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Famous Short Bird Poems

Famous Short Bird Poems. Short Bird Poetry by Famous Poets. A collection of the all-time best Bird short poems

Other Short Poem Pages

More great short poems below.

Bird | Short Famous Poems and Poets

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by Yosa Buson

Ploughing the land

 Ploughing the land--
not even a bird singing
in the mountain's shadow.


by Hilaire Belloc

The Dromedary

 The Dromedary is a cheerful bird:
I cannot say the same about the Kurd.


by Edward Estlin (E E) Cummings

silence

silence

.
is a looking bird:the turn ing;edge of life (inquiry before snow


by James A Emanuel

Charlie Bird Parker

 Once Ugly Duckling,
rich plumage grew.
Poised, Bird flew.
Flocks followed.
Me too.


by Emily Dickinson

Distance -- is not the Realm of Fox

 Distance -- is not the Realm of Fox
Nor by Relay of Bird
Abated -- Distance is
Until thyself, Beloved.


by Richard Brautigan

Surprise

 I lift the toliet seat
as if it were the nest of a bird
and I see cat tracks
all around the edge of the bowl.


by Emily Dickinson

Not knowing when the Dawn will come

 Not knowing when the Dawn will come,
I open every Door,
Or has it Feathers, like a Bird,
Or Billows, like a Shore --


by Emily Dickinson

Where every bird is bold to go

 Where every bird is bold to go
And bees abashless play,
The foreigner before he knocks
Must thrust the tears away.


by Emily Dickinson

Touch lightly Natures sweet Guitar

 Touch lightly Nature's sweet Guitar
Unless thou know'st the Tune
Or every Bird will point at thee
Because a Bard too soon --


by Robert Burns

205. Song—Go on Sweet Bird and Soothe my Care

 FOR thee is laughing Nature gay,
For thee she pours the vernal day;
For me in vain is Nature drest,
While Joy’s a stranger to my breast.


by David Herbert Lawrence

Self-pity

 I never saw a wild thing 
sorry for itself.
A small bird will drop frozen dead from a bough without ever having felt sorry for itself.


by Dorothy Parker

Ornithology For Beginners

 The bird that feeds from off my palm
Is sleek, affectionate, and calm,
But double, to me, is worth the thrush
A-flickering in the elder-bush.


by William Butler Yeats

The Lovers Song

 Bird sighs for the air,
Thought for I know not where,
For the womb the seed sighs.
Now sinks the same rest On mind, on nest, On straining thighs.


by Emily Dickinson

My friend must be a Bird

 My friend must be a Bird --
Because it flies!
Mortal, my friend must be,
Because it dies!
Barbs has it, like a Bee!
Ah, curious friend!
Thou puzzlest me!


by Mother Goose

The Bird Scarer


Away, birds, away!
Take a little and leave a little,
And do not come again;
For if you do,
I will shoot you through,
And there will be an end of you.


by Edward Lear

There was an Old Man who said Hush!

There was an Old Man who said, "Hush!
I perceive a young bird in this bush!"
When they said, "Is it small?" he replied, "Not at all;
It is four times as big as the bush!"


by Edward Lear

There was an Old Man of Whitehaven

There was an Old Man of Whitehaven,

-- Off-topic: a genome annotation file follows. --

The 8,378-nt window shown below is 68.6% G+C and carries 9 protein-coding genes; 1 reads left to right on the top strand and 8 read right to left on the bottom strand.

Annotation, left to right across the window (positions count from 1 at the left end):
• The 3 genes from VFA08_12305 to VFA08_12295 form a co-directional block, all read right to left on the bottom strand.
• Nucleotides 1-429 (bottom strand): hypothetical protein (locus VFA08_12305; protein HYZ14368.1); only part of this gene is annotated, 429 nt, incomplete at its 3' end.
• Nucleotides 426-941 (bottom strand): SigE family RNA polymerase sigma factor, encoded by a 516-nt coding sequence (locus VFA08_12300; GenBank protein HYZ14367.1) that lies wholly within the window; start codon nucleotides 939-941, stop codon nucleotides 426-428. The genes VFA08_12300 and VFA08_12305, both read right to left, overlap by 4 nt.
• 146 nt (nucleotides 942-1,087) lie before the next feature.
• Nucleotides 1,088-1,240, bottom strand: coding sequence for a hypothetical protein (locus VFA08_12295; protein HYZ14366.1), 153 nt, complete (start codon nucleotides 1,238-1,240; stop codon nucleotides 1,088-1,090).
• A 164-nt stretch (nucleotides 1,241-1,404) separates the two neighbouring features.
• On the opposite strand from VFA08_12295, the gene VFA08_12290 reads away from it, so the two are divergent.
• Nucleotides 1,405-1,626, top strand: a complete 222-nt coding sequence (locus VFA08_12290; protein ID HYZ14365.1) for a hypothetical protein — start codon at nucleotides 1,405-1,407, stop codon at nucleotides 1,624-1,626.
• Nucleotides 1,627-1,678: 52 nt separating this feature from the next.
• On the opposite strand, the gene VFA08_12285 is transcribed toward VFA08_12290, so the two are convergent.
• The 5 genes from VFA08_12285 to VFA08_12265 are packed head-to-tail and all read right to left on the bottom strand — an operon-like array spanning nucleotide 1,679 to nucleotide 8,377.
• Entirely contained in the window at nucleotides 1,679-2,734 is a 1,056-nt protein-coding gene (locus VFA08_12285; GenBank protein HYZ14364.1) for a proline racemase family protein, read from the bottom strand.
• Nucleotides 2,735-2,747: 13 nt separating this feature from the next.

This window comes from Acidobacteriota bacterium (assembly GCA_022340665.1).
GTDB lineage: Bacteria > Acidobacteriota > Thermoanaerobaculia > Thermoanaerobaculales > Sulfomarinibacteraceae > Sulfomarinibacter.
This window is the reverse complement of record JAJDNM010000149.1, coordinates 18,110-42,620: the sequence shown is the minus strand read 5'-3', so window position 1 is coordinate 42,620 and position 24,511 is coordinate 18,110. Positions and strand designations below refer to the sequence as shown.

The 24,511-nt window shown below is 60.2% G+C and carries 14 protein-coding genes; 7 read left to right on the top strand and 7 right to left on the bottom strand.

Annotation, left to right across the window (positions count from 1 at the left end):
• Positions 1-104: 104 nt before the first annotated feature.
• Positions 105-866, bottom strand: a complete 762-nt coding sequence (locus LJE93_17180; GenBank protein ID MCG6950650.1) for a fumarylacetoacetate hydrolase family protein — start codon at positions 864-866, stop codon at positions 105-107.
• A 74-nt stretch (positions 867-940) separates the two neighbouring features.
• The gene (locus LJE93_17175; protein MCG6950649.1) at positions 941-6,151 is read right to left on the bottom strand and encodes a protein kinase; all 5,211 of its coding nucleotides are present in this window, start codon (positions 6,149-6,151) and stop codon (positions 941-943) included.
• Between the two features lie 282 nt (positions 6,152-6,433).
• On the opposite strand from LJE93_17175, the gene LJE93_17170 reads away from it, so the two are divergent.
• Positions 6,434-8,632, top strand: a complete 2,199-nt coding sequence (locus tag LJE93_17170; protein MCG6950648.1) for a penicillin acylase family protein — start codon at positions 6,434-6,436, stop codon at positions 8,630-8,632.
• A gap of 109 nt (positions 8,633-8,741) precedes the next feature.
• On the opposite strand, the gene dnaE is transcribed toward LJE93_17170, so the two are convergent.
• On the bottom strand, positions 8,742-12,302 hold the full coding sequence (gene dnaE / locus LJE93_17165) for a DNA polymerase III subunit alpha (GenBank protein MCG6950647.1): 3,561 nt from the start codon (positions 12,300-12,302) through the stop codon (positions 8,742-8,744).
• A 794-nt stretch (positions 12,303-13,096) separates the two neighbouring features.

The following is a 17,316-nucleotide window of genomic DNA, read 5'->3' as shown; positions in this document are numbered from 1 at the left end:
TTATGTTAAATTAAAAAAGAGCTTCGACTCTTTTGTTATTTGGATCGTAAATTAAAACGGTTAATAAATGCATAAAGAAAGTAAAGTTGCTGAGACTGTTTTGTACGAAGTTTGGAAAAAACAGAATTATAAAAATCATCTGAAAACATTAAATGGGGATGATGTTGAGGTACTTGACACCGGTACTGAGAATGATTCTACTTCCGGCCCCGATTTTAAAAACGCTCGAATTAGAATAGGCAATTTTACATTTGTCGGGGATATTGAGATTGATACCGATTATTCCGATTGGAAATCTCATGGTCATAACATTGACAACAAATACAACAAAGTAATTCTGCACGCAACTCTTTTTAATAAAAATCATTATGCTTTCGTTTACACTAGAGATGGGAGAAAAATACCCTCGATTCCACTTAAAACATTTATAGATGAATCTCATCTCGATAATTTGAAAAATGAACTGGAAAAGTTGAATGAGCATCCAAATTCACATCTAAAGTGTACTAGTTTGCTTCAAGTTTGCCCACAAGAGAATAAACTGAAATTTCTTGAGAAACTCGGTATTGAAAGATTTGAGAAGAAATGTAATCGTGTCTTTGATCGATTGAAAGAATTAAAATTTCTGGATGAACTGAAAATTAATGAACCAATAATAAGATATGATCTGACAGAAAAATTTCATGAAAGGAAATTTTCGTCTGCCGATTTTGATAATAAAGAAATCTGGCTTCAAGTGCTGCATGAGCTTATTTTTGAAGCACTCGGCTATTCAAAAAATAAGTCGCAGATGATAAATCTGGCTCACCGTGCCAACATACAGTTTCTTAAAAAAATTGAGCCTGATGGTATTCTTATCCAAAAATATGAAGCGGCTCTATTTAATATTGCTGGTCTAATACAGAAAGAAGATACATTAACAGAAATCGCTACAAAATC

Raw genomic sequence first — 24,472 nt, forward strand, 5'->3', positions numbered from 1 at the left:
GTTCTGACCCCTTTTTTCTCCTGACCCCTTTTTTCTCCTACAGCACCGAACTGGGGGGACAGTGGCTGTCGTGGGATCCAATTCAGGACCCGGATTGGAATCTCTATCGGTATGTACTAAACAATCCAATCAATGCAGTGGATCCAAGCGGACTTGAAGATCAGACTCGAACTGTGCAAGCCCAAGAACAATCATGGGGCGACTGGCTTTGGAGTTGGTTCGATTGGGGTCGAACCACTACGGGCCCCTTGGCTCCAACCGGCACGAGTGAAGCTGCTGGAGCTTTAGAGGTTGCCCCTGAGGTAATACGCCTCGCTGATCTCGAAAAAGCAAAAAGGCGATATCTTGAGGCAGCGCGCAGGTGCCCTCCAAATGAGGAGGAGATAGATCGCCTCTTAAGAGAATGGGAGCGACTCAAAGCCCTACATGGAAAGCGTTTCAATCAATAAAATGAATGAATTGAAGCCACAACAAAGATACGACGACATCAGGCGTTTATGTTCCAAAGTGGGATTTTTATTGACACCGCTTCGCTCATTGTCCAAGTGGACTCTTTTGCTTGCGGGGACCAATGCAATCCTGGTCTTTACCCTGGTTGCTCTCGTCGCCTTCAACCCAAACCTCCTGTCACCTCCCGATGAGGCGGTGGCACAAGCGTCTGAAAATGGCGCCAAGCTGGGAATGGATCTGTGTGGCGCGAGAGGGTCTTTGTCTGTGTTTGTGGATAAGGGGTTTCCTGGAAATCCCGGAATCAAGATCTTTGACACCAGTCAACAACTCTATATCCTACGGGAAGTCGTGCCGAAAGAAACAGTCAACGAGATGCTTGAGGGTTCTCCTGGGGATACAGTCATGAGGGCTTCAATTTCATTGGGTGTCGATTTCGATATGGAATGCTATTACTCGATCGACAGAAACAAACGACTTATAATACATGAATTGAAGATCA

Who danced a quadrille with a Raven;
But they said, "It's absurd to encourage this bird!"
So they smashed that Old Man of Whitehaven.


by Henry Lawson

Send Round the Hat

 Now this is the creed from the Book of the Bush – 
Should be simple and plain to a dunce: 
"If a man’s in a hole you must pass round the hat – 
Were he jail-bird or gentleman once.
"


by Robert Graves

Love Without Hope

 Love without hope, as when the young bird-catcher
Swept off his tall hat to the Squire's own daughter,
So let the imprisoned larks escape and fly
Singing about her head, as she rode by.


by Emily Dickinson

It is a lonesome Glee --

 It is a lonesome Glee --
Yet sanctifies the Mind --
With fair association --
Afar upon the Wind

A Bird to overhear
Delight without a Cause --
Arrestless as invisible --
A matter of the Skies.


by Emily Dickinson

All the letters I can write

 All the letters I can write
Are not fair as this --
Syllables of Velvet --
Sentences of Plush,
Depths of Ruby, undrained,
Hid, Lip, for Thee --
Play it were a Humming Bird --
And just sipped -- me --


by Emily Dickinson

Whoever disenchants

 Whoever disenchants
A single Human soul
By failure of irreverence
Is guilty of the whole.
As guileless as a Bird As graphic as a star Till the suggestion sinister Things are not what they are --


by Emily Dickinson

A lane of Yellow led the eye

 A lane of Yellow led the eye
Unto a Purple Wood
Whose soft inhabitants to be
Surpasses solitude
If Bird the silence contradict
Or flower presume to show
In that low summer of the West
Impossible to know --


by Emily Dickinson

Which is best? Heaven --

 Which is best? Heaven --
Or only Heaven to come
With that old Codicil of Doubt?
I cannot help esteem

The "Bird within the Hand"
Superior to the one
The "Bush" may yield me
Or may not
Too late to choose again.


by Emily Dickinson

The Bird must sing to earn the Crumb

 The Bird must sing to earn the Crumb
What merit have the Tune
No Breakfast if it guaranty

The Rose content may bloom
To gain renown of Lady's Drawer
But if the Lady come
But once a Century, the Rose
Superfluous become --


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